The city is trying to strip Queens Boulevard of the unflattering sobriquet "Boulevard of Death" and rebrand it the Boulevard of LIFE with a dramatic $100 million overhaul, starting between Roosevelt Avenue and 73rd Street. The redesign adds separated bike lanes and pedestrian paths along the medians separating the main road from the service roads on either side, narrowing the service roads to one car lane for much of their length. It also adds stop signs, pedestrian islands, sidewalk bulbs, and crosswalks along the chaotic street, and seeks to cut down on speeding in the run-up to Brooklyn-Queens Expressway entrances.
"Work has begun to turn Queens Boulevard into a 'Boulevard of Life'—literally remaking this street, rewriting its future, making it safe for all," Mayor de Blasio said at a press conference today.
A look at the basic design for much of the stretch of Queens Boulevard between Roosevelt Avenue and 73rd Street. (Department of Transportation)
Specific changes include:
- Making drivers who are merging onto service roads through openings in the concrete divider stop at stop signs, then turn, rather than driving straight through.
- Adding landscaped pedestrian paths to medians, a pedestrian island on the westbound side of the intersection with 50th Street, and pedestrian plazas at 60th Street, which doesn't currently go through.
- Closing median cut-throughs between 55th and 56th streets and cutting off access to the eastbound service road at 56th street.
- Bumping out medians at 63rd Street to ease crossing on foot.
- At 68th Street, on the westbound side, bumping out the sidewalk to make crossing the BQE on-ramp a shorter trip, and adding a signal for drivers turning onto the expressway.
- Build a raised bike path to keep cars out for the narrow stretch below the underpass near 67th Street.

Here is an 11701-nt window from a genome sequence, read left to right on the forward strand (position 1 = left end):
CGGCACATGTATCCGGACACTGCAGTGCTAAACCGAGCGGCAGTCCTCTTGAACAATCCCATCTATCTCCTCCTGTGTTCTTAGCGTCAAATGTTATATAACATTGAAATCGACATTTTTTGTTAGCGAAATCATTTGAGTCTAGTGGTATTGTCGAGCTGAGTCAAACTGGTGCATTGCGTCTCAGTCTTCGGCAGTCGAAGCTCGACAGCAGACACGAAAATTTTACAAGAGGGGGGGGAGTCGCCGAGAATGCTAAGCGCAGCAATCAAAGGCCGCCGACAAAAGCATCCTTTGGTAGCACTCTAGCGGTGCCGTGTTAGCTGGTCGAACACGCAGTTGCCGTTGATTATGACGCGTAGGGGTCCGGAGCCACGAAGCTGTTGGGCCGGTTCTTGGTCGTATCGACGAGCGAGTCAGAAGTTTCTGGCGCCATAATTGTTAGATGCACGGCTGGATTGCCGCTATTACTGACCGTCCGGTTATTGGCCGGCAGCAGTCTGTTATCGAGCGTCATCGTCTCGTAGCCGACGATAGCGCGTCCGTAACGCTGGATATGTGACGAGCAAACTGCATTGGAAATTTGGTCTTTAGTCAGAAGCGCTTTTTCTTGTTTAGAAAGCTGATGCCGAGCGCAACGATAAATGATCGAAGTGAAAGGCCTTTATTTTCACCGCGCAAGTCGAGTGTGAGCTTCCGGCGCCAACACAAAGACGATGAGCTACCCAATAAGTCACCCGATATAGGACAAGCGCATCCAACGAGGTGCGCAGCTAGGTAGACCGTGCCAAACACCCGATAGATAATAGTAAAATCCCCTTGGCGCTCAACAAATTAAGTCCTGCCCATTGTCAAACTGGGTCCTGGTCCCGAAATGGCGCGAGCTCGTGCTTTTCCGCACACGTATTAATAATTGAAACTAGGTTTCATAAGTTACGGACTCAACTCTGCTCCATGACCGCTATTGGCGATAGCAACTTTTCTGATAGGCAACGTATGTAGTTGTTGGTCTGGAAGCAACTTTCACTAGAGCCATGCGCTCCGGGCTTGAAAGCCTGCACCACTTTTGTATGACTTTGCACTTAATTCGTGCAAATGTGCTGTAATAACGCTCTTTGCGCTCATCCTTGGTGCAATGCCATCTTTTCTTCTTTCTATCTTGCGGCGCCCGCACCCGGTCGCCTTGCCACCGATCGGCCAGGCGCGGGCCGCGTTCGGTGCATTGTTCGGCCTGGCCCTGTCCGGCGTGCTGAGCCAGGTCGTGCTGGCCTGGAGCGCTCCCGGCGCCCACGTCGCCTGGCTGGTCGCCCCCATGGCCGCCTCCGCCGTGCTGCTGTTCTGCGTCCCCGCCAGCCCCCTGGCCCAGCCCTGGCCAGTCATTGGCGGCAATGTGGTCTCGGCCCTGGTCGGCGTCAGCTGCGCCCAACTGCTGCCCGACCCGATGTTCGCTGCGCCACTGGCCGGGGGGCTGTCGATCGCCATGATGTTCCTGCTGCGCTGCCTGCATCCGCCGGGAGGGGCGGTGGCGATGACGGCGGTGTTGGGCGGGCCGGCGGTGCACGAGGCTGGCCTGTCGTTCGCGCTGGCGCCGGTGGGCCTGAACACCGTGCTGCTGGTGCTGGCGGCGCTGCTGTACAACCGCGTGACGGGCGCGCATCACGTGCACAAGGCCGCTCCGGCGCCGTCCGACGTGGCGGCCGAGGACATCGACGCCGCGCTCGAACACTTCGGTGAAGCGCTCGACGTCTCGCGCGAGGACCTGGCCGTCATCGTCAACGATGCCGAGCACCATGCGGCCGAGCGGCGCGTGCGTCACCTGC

- Adding a mid-block traffic signal and pedestrian crossing between 73rd and 74th streets.
Instead of being able to slip from the main road onto the service road without slowing, drivers will have to stop. (Department of Transportation)
For a full rundown of the plan, check out this (warning: PDF) Department of Transportation presentation.
Get a load of this whimsical raised bike track at 67th Street. (Department of Transportation)
Construction of the next section, between 73rd Street and Eliot Avenue, is supposed to begin next year. The redesign will eventually stretch all the way to Union Turnpike when all is said and done. One hundred eight-five people have died in crashes on Queens Boulevard since 1990, according to the city. The project is one of four Great Streets overhauls that the city has set aside $250 million for altogether. Grand Concourse in the Bronx, and Fourth Avenue and Atlantic Avenue in Brooklyn are also getting the pedestrian-and-bike-friendly treatment.
The problem with the Boulevard of Life moniker, as my colleague Chris Robbins points out, is that when someone dies on the road, as will eventually happen, de Blasio critics will have a ready piece of ammunition to throw back in his face.